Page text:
So I know that many people would say, okay surely you are taking a break now, but no -- our next two shows, one mainstage, Friends Like These and a new late series, Pulp Graveyard, open in two weeks. Yep, two weeks. I'll be in the booth for these and I'm excited about it. I couldn't have asked for a better cast for Friends Like These.

The other bit of good news, not only for the company, but for me as well is that we now have a home space! As of today, our new home base is in North Hollywood at The Sherry Theatre. Tomorrow night will be the first time in our short history that a show will get to rehearse on the stage more than 3 days before we open. Incredible when you think about it, that we normally only get three days on the stage prior to opening. So this will be exciting -- a whole week!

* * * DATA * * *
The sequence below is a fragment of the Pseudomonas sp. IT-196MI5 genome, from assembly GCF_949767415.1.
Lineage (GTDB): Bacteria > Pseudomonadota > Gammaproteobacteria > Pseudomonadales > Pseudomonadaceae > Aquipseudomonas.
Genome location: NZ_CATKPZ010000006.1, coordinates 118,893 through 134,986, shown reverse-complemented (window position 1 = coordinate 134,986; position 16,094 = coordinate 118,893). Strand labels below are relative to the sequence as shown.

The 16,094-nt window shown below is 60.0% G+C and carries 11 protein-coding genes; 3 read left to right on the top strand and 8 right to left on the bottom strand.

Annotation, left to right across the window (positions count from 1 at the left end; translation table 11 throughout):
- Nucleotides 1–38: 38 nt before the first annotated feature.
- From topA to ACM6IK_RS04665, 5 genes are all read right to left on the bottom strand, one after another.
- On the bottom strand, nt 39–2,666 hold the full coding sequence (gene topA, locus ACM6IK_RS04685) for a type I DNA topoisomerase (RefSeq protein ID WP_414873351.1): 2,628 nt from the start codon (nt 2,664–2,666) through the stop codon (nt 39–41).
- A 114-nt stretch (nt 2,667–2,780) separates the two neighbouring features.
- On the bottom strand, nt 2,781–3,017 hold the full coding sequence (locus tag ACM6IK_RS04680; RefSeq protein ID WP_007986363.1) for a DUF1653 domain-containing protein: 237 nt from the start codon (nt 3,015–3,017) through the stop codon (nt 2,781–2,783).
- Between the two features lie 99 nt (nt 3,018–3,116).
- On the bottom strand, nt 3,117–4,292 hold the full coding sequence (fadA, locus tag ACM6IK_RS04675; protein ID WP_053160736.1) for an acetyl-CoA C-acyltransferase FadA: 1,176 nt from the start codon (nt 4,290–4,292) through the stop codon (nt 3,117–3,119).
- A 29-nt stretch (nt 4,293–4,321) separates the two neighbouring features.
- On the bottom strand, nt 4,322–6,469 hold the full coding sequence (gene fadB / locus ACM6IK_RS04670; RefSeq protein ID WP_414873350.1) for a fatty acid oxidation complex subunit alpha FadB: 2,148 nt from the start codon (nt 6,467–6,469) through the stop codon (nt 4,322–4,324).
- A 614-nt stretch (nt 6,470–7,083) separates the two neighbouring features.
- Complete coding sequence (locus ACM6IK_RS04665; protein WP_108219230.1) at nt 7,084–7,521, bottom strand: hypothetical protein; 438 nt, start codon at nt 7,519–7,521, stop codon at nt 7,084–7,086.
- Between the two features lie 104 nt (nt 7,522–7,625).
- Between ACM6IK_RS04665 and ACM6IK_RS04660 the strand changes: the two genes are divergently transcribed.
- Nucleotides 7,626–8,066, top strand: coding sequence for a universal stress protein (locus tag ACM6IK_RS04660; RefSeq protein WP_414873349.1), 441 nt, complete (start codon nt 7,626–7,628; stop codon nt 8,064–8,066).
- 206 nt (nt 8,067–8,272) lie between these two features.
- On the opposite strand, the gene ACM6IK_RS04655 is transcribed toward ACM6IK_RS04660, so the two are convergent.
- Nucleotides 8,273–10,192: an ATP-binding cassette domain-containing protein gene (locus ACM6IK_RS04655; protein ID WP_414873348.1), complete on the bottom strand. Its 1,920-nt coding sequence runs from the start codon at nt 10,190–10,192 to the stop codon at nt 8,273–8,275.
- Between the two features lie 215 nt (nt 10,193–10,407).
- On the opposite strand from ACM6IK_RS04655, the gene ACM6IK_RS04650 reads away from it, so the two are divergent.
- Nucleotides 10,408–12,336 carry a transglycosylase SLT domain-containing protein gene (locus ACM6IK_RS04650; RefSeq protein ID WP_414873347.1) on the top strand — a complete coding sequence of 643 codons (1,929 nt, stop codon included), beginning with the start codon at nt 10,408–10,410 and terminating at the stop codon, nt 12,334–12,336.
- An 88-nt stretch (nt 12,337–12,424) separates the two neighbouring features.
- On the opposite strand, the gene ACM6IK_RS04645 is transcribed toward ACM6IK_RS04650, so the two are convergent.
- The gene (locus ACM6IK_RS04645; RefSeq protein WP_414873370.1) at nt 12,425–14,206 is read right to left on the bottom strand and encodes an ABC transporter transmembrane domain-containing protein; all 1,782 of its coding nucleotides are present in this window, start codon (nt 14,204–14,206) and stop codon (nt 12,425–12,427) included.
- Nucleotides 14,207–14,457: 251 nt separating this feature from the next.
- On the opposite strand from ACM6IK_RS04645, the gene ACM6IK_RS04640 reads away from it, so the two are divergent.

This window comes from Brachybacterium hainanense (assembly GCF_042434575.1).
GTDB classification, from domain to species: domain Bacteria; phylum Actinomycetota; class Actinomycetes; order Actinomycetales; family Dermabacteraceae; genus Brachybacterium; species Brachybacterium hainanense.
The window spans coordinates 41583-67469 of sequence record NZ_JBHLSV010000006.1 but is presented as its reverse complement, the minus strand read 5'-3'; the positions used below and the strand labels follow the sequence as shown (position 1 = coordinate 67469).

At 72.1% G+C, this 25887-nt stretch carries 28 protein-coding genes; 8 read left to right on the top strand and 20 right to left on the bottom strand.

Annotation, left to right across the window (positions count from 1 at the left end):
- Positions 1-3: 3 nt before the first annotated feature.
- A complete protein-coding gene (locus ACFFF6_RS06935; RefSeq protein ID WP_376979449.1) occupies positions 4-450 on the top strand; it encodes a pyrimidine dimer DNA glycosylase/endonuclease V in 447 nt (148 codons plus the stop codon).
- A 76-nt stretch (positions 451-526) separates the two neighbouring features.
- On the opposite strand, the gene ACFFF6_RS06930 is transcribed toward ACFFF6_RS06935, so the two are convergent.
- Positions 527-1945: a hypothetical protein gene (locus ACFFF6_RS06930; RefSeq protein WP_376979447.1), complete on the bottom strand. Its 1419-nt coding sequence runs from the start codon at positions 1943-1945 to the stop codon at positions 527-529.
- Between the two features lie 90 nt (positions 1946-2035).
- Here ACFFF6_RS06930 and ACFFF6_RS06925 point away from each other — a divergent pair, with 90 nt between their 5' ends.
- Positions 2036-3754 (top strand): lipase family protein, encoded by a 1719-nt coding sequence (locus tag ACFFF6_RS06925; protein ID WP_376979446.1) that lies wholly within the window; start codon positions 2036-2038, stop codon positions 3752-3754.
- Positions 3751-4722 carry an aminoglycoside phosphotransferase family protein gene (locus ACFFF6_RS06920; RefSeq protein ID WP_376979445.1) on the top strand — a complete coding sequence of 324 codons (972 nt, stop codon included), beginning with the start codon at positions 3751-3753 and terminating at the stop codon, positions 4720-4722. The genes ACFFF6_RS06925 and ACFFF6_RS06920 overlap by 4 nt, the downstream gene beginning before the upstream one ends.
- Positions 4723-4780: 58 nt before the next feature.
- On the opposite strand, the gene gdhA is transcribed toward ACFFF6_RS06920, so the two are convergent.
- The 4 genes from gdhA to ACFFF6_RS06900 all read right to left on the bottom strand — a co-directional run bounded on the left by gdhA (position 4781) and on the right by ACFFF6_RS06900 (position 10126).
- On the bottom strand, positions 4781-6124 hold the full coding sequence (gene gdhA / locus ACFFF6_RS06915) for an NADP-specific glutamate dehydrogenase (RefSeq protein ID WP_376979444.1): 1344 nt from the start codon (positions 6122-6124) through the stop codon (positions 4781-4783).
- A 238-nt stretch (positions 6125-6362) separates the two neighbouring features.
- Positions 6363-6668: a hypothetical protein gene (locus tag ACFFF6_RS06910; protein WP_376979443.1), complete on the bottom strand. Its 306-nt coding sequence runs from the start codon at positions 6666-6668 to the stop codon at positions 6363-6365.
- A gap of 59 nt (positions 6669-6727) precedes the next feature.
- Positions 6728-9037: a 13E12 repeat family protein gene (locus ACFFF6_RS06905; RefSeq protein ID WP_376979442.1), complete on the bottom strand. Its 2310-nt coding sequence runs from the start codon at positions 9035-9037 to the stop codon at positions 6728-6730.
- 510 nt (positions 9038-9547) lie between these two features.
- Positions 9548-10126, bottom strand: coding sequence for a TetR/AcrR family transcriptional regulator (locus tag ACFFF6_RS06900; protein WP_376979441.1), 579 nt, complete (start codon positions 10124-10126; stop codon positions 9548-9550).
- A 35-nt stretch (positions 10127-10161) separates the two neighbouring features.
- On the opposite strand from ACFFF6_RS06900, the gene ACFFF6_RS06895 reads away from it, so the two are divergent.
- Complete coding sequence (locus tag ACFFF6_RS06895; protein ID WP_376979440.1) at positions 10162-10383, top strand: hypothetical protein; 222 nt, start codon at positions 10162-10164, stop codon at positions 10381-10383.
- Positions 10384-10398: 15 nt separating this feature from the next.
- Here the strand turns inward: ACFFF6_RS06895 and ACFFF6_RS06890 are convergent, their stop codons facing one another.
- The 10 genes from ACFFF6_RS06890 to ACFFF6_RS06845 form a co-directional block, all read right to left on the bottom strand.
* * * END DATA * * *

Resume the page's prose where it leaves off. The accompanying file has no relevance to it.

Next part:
Tonight is a rare night off for me, a night off meaning I'm not in rehearsal or at the theatre. I'm still working on TU things, but at least I'm home tonight!

Sunday, August 16, 2009

Trying Again

So it's been a little over a year since I last posted. I never intended start a blog and then forget about it for a I'm admitting defeat, and just going to start over. No promises that this time around I'll be any better, but we'll see what happens.

Too much has happened in the past year for me to recount every little detail. But here are the big details, theatre company is still going strong, finishing its second season with every intention of beginning a third. We are in the middle of an overly ambitious season that gave us 6 mainstage shows and 4-5 fringe or alternative shows. I spent January to March in rehearsals and back in the booth. This summer I had the pleasure of just supervising SM's through our second and third mainstage productions. After labor day I'll find myself back in the booth until Thanksgiving.